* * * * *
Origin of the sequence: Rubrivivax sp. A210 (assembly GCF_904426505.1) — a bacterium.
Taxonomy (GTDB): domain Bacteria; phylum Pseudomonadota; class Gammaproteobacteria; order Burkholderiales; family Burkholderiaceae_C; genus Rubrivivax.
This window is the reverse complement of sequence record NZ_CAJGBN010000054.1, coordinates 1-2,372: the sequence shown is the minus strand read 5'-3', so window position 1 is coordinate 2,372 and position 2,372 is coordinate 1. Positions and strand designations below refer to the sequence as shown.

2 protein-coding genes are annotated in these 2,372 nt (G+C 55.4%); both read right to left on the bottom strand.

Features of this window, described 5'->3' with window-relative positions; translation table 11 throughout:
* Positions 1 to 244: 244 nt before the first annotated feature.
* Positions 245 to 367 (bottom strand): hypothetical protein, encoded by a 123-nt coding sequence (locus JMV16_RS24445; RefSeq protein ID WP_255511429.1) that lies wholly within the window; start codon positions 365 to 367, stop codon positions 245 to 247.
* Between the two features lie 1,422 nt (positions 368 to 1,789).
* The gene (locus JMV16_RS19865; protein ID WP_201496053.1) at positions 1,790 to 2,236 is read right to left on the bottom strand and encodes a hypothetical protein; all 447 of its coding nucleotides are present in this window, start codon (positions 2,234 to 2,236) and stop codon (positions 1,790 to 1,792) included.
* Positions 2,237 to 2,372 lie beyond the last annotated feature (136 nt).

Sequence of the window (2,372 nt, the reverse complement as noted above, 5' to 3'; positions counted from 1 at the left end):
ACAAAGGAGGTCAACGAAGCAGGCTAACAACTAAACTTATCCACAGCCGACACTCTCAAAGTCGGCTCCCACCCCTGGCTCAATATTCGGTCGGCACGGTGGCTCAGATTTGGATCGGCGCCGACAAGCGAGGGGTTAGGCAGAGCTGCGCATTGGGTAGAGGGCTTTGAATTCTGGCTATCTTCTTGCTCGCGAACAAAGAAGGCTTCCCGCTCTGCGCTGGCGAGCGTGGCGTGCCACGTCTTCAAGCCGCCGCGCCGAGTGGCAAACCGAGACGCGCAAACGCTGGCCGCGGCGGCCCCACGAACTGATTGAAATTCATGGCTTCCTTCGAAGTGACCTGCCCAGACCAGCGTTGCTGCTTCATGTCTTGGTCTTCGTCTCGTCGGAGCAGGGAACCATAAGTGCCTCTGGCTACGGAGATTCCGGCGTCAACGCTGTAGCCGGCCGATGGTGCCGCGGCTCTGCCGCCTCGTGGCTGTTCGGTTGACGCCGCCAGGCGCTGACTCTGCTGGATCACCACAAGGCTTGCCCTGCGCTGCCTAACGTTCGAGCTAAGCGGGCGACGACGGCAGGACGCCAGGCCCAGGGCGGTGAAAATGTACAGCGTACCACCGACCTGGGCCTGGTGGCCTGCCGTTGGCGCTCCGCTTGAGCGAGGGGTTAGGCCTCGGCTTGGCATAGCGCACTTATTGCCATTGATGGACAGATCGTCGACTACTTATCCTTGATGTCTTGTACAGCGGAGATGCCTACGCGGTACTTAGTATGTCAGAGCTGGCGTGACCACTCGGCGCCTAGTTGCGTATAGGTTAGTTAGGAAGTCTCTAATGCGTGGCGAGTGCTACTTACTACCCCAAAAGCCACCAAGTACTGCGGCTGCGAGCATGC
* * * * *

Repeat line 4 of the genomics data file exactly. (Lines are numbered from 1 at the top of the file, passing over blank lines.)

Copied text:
2 protein-coding genes are annotated in these 2,372 nt (G+C 55.4%); both read right to left on the bottom strand.